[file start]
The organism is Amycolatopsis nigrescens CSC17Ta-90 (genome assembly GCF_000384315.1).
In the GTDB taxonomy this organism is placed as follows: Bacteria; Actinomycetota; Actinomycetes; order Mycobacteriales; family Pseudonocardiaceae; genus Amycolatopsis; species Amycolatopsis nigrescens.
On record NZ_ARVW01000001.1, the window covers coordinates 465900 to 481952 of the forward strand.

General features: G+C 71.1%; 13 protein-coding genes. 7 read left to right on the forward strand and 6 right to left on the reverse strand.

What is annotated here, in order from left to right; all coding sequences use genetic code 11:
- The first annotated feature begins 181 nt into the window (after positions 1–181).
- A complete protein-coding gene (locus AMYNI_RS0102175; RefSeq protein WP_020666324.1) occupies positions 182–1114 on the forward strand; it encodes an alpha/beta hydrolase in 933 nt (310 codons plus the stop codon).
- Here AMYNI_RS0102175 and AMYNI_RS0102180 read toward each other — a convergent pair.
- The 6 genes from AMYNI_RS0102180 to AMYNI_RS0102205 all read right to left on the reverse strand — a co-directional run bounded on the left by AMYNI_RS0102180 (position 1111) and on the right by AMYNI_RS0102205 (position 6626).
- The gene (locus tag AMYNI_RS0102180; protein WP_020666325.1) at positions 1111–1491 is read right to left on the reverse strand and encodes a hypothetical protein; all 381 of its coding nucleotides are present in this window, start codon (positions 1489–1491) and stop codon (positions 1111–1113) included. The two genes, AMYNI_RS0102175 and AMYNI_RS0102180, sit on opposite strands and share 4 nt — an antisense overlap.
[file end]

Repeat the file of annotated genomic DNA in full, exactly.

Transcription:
The organism is Amycolatopsis nigrescens CSC17Ta-90 (genome assembly GCF_000384315.1).
In the GTDB taxonomy this organism is placed as follows: Bacteria; Actinomycetota; Actinomycetes; order Mycobacteriales; family Pseudonocardiaceae; genus Amycolatopsis; species Amycolatopsis nigrescens.
On record NZ_ARVW01000001.1, the window covers coordinates 465900 to 481952 of the forward strand.

General features: G+C 71.1%; 13 protein-coding genes. 7 read left to right on the forward strand and 6 right to left on the reverse strand.

What is annotated here, in order from left to right; all coding sequences use genetic code 11:
- The first annotated feature begins 181 nt into the window (after positions 1–181).
- A complete protein-coding gene (locus AMYNI_RS0102175; RefSeq protein WP_020666324.1) occupies positions 182–1114 on the forward strand; it encodes an alpha/beta hydrolase in 933 nt (310 codons plus the stop codon).
- Here AMYNI_RS0102175 and AMYNI_RS0102180 read toward each other — a convergent pair.
- The 6 genes from AMYNI_RS0102180 to AMYNI_RS0102205 all read right to left on the reverse strand — a co-directional run bounded on the left by AMYNI_RS0102180 (position 1111) and on the right by AMYNI_RS0102205 (position 6626).
- The gene (locus tag AMYNI_RS0102180; protein WP_020666325.1) at positions 1111–1491 is read right to left on the reverse strand and encodes a hypothetical protein; all 381 of its coding nucleotides are present in this window, start codon (positions 1489–1491) and stop codon (positions 1111–1113) included. The two genes, AMYNI_RS0102175 and AMYNI_RS0102180, sit on opposite strands and share 4 nt — an antisense overlap.